Getting hot and sweaty in your waterproof or soft-shell jacket, a few simple tweaks could be enough to release the heat.
This week's Monday Tip is a simple guide to cooling off a little when things get warm in your waterproof jacket and particularly by venting. Waterproof fabrics have got a lot more breathable in recent years, but when working hard, particularly in warm or humid conditions, it's still possible to get properly hot and sweaty regardless.
The good news is that a few simple tweaks to your jacket, could be enough to relieve the pressure and see you comfortable again. But if all else fails, there's always the ultimate venting solution - take it off and put it in your pack (unless of course it's raining...)
Roll Your Sleeves Up
One of the things we look for in any waterproof shell jacket is a sleeve cut and cuffs that are wide enough to allow you to roll your sleeves up to elbow level. Somewhat counter intuitively you lose a fair bit of heat from your forearm area - Mountain Hardwear once produced a climbing jacket with forearm vents for this reason - which also partly explains why vests or gilets are never quite as warm as you'd expect.
Often exposing your forearms to radiate heat is enough to make a significant difference to your temperature.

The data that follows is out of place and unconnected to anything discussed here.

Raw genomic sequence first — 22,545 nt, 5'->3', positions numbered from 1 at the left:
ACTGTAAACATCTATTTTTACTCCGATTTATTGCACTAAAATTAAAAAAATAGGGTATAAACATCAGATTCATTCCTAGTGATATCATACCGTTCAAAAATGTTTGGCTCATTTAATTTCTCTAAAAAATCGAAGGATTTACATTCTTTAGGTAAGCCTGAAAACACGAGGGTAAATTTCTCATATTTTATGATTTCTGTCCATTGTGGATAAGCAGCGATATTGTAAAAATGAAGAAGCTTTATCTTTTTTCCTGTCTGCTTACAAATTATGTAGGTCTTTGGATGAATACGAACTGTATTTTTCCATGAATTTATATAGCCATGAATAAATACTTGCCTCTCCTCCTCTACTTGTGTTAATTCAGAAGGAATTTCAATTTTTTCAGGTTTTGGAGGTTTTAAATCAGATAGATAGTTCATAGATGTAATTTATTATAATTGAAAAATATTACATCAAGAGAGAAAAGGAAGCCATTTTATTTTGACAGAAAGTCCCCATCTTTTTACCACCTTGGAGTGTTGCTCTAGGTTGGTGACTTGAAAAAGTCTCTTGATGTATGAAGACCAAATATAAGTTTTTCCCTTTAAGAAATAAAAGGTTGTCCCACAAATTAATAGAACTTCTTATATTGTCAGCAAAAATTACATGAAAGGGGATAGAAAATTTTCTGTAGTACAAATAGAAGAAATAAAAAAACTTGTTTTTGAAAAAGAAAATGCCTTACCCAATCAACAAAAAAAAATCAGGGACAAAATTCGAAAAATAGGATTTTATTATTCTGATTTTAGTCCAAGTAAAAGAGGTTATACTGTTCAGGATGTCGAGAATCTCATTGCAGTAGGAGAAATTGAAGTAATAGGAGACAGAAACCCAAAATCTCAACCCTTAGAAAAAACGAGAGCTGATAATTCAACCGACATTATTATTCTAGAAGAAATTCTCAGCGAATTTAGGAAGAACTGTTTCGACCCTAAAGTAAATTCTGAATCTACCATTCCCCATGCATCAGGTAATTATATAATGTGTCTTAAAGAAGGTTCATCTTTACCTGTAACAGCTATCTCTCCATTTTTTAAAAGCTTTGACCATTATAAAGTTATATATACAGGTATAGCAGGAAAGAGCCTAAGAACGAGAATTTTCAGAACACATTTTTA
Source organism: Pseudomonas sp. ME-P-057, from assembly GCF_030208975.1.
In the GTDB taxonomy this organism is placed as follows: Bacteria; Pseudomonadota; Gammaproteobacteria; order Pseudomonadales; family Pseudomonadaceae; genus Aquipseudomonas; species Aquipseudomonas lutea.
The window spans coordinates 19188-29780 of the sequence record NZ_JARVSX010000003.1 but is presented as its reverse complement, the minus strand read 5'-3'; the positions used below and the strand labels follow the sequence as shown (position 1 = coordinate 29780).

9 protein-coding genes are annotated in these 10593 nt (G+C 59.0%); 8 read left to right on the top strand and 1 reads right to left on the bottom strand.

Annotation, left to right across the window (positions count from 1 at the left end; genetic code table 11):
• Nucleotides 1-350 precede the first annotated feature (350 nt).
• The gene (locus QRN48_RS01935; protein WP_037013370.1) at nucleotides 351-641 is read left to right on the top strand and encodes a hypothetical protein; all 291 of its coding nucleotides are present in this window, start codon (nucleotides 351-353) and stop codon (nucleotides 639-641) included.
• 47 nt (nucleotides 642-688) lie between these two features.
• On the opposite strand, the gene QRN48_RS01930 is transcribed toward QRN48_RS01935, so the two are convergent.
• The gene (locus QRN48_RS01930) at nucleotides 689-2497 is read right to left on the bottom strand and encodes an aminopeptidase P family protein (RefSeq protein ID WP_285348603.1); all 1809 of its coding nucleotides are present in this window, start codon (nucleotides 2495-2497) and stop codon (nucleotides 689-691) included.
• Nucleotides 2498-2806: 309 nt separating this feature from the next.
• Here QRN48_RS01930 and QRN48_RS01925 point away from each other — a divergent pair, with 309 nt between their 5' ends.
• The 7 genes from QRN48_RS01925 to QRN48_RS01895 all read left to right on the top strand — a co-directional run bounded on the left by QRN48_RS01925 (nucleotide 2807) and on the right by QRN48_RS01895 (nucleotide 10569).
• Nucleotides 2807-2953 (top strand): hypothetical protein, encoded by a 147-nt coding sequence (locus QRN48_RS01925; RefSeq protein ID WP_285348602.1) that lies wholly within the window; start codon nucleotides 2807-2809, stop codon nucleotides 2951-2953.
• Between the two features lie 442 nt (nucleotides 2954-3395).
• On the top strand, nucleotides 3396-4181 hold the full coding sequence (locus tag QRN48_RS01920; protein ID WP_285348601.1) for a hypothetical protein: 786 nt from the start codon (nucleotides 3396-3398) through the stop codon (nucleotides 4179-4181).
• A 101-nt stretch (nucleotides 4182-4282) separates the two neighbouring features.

Use Factory Vents
Many jackets come with pit-zips or core vents designed for, well, venting. Pit-zips were designed originally to be useable by climbers wearing harnesses and packs and are reasonably effective. Don't assume you have to keep them fully open, when they have a tendency to gape, instead use the zip arrangement to position the opening in an area you're happy with - with double zips you can use them as core vents, or inner arm vents or, indeed, both. Bear in mind that some can be fiddly to use with gloves and to open or close.
Core vents simple allow air to the torso area of your body. They're sometimes easily confused with adjacent zips, but as with pit-zips work reasonably well particularly in windy conditions, though of course, when it's wet, they allow easy leakage, something the downward-facing portions of pit-zipped vents avoids.
If your jacket has mesh-lined pockets, they can also be used for venting. As with core vents, they can also allow leakage when it's raining. If you're looking at a jacket with either these or core-vents for UK use, check that there's some sort of storm-flap or fabric area directly over or behind the zip.
Use That Main Zip
People often forget that there's a great big opening at the front of a jacket which makes an excellent rapid venting solution unless it's raining. Just unzip it to get maximum airflow to the front of your body. Simple.
Finally, because your body pumps blood continuously to your brain, your neck and head are also ideal areas for heat loss. If your hood is up, trying folding it down - wet hair might be the price you pay for comfort. If you're wearing a hat, take it off and stow it away. If you're wearing a zip-neck base-layer top, unzip it. All small things which can really help.